This week I was weeding around a bonsai Pinus densiflora (Japanese Red Pine) that I have grown in a pot for four decades.

I once had a Cedrus atlantica (Atlas Cedar) as well, but it didn't make it past 35 after I used chemical fertiliser instead of a good compost when I gave them their annual repot. I half knew at the time it was risky — but one survived.

Using my Japanese pocket knife to root out a tenacious weed that looks a bit like clover (but isn't), I disturbed a cricket. In the other side of the 200-millimetre diameter landscape, I discovered a self-sown wiiwii rush, which was multiplying. I gave it a root prune and left it growing by the pine.

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I also manage the maintenance of another four acres of garden.

In a previous life I had been a landscape gardener — which is mainly about weeds — and I know a number of weed control strategies.

Running through our piece of land is a creek, although under the Horizons definition (wider than a stride and deeper than a Red Band) it doesn't qualify. When there is a big flood in the river, the creek backs up and all manner of vile weeds float in.

There were once some very old willows but the creek is now willow free and I have set myself the challenge of getting rid of the tradescantia, too.

I learned gardening from my mother who used to refer to tradescantia as Wandering Dew, in her broad Dutch accent and that is what I thought it was for decades until one day I was told: "Not Dew, Jew!"

These days you hear it referred to as Wandering Weed and even Wandering Willy, which I find mildly pornographic.

Invasive tradescantia (originally from Brazil) has established itself in just about every waterway in the country, as well as just about every domestic garden. It was well established here, but now that we are living on site I've pretty much removed it from the orchards at both ends of the creek, and now we're working on the middle section.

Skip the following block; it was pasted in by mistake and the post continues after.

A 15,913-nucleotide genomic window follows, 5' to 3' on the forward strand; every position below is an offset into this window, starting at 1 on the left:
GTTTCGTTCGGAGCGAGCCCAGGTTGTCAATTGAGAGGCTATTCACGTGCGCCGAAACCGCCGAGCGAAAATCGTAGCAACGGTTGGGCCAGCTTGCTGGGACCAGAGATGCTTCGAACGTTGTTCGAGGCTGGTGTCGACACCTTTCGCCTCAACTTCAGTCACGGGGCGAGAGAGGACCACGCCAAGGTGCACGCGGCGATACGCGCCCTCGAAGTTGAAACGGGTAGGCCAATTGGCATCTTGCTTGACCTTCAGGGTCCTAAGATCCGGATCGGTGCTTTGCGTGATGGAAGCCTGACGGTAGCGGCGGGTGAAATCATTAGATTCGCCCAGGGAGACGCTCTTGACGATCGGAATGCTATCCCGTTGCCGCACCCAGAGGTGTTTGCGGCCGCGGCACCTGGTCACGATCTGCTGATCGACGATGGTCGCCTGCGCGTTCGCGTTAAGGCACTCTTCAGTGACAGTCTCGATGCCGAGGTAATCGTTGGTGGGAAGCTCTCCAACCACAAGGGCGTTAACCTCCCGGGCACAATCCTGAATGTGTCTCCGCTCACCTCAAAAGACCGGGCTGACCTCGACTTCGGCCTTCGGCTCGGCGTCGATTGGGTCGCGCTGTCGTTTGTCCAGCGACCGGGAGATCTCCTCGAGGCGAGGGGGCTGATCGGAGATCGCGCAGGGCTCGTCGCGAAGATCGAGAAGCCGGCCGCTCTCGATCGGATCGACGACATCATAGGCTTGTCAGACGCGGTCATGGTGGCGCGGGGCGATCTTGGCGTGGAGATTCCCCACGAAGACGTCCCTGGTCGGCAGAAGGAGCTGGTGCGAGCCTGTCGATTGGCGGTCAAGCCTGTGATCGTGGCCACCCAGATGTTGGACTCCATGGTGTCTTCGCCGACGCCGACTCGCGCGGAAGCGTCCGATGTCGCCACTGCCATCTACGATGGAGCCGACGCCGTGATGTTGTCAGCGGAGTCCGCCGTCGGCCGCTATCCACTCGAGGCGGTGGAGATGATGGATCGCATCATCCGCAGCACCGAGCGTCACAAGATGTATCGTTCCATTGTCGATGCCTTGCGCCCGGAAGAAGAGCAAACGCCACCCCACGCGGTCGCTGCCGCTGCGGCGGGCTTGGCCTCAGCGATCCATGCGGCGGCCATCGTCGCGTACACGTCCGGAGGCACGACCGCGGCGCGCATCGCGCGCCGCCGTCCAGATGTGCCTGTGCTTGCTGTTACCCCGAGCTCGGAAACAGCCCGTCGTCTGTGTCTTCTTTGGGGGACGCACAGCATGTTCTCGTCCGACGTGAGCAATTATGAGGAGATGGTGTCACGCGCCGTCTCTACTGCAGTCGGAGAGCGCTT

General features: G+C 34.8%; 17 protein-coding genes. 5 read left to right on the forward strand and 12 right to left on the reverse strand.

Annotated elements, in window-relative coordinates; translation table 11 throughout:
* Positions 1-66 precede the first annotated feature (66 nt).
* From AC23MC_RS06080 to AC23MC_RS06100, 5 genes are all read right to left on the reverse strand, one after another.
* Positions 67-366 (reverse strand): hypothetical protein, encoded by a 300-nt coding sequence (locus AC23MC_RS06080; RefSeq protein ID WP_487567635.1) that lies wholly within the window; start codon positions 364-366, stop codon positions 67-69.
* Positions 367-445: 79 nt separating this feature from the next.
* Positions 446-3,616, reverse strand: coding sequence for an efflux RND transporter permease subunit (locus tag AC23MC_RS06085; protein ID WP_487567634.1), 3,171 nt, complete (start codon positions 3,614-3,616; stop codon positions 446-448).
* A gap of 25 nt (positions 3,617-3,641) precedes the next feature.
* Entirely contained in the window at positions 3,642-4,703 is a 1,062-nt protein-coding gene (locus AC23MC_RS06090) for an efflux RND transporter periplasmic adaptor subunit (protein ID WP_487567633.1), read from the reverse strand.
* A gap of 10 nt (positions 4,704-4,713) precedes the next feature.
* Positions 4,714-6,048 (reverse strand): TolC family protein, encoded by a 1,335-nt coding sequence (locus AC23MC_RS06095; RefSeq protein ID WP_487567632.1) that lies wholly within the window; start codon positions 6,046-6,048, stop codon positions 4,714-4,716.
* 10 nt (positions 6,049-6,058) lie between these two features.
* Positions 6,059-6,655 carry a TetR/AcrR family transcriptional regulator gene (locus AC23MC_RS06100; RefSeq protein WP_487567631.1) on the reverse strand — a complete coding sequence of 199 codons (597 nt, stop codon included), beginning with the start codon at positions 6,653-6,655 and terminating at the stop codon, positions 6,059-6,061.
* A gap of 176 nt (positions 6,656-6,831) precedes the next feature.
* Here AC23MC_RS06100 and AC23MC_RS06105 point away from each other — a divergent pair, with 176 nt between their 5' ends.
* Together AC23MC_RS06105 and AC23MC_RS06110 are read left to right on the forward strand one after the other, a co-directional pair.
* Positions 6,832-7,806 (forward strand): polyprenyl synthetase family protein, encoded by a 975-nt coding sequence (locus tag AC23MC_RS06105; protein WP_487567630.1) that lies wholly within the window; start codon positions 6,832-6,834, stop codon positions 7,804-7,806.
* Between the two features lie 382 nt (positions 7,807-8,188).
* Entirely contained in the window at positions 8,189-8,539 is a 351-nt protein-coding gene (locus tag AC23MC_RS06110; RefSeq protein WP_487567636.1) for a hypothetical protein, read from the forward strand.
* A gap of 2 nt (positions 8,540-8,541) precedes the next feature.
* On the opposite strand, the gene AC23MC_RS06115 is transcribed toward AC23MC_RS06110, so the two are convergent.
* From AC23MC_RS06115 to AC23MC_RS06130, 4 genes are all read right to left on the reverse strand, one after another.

When we lived in town we once had hippie gardeners move in next door. They had just read Bill Mollison's Permaculture Handbook and had become converts.


My suggestion that The Yates Garden Guide might be a more useful manual for learning to garden was met with a look of pity. Pretty soon there was oxalis where it hadn't been before, old carpets were laid down to control the Wandering Dew, and we had green wall of it advancing towards us.

The first rule of weed control is that you can't totally get rid of a weed and there is always the possibility of a re-invasion, so I work from the margins.

The other rule of thumb is that you can't get rid of it all but you can get rid of half of it (with chemicals), and if you do that again and again you won't have much left after a while.

Over the years we have allowed kaanuka seedlings to regrow a forest in the creek. The other bad weed that floats in is equisetum (Horsetail Rush), and both sides of the river are lined with it after it first arrived by growing through the road culvert.

I can't say I've got rid of the equisetum — it lurks deep underground — but I've got it to the point where it doesn't like to stick its head up and I'm following it through the culvert and down to the river, taking out willows as I go.

As I approach 70, I sometimes wonder why I'm still maintaining four acres of garden. Is it the environmentalist in me removing exotics weeds in favour of the original native species?

I'm not that much of an ideologue — the puriris we've planted in the creek are past the southern limit of their natural habitat and I've planted exotics like utilitarian fruit and forestry trees, too.

Why not take the bonsai and move into "a unit in Springvale"? The answer is I'm still gardening because l can, and I enjoy working on this ongoing landscape design — and I don't like "Wandering Dew".

*When Fred Frederikse is not building, he is a self-directed student of geography and traveller, and in his spare time he is the co-chair of the Whanganui Musicians Club.